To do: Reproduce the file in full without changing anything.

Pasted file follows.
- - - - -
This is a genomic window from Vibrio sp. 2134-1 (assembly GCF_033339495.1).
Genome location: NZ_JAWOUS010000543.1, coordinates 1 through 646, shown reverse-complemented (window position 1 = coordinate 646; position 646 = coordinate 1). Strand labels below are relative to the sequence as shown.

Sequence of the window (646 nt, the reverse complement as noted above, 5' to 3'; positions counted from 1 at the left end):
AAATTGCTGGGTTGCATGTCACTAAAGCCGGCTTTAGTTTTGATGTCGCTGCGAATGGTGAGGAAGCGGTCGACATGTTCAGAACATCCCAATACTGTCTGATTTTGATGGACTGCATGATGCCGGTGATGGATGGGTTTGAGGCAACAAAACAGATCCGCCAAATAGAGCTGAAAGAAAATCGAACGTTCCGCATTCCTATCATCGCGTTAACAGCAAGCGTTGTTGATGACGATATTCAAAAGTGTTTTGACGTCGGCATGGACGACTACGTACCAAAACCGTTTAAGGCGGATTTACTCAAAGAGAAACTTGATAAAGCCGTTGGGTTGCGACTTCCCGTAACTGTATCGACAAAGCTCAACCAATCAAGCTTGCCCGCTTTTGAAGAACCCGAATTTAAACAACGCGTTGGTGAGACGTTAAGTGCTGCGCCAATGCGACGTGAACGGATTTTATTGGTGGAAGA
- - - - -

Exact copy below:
This is a genomic window from Vibrio sp. 2134-1 (assembly GCF_033339495.1).
Genome location: NZ_JAWOUS010000543.1, coordinates 1 through 646, shown reverse-complemented (window position 1 = coordinate 646; position 646 = coordinate 1). Strand labels below are relative to the sequence as shown.

Sequence of the window (646 nt, the reverse complement as noted above, 5' to 3'; positions counted from 1 at the left end):
AAATTGCTGGGTTGCATGTCACTAAAGCCGGCTTTAGTTTTGATGTCGCTGCGAATGGTGAGGAAGCGGTCGACATGTTCAGAACATCCCAATACTGTCTGATTTTGATGGACTGCATGATGCCGGTGATGGATGGGTTTGAGGCAACAAAACAGATCCGCCAAATAGAGCTGAAAGAAAATCGAACGTTCCGCATTCCTATCATCGCGTTAACAGCAAGCGTTGTTGATGACGATATTCAAAAGTGTTTTGACGTCGGCATGGACGACTACGTACCAAAACCGTTTAAGGCGGATTTACTCAAAGAGAAACTTGATAAAGCCGTTGGGTTGCGACTTCCCGTAACTGTATCGACAAAGCTCAACCAATCAAGCTTGCCCGCTTTTGAAGAACCCGAATTTAAACAACGCGTTGGTGAGACGTTAAGTGCTGCGCCAATGCGACGTGAACGGATTTTATTGGTGGAAGA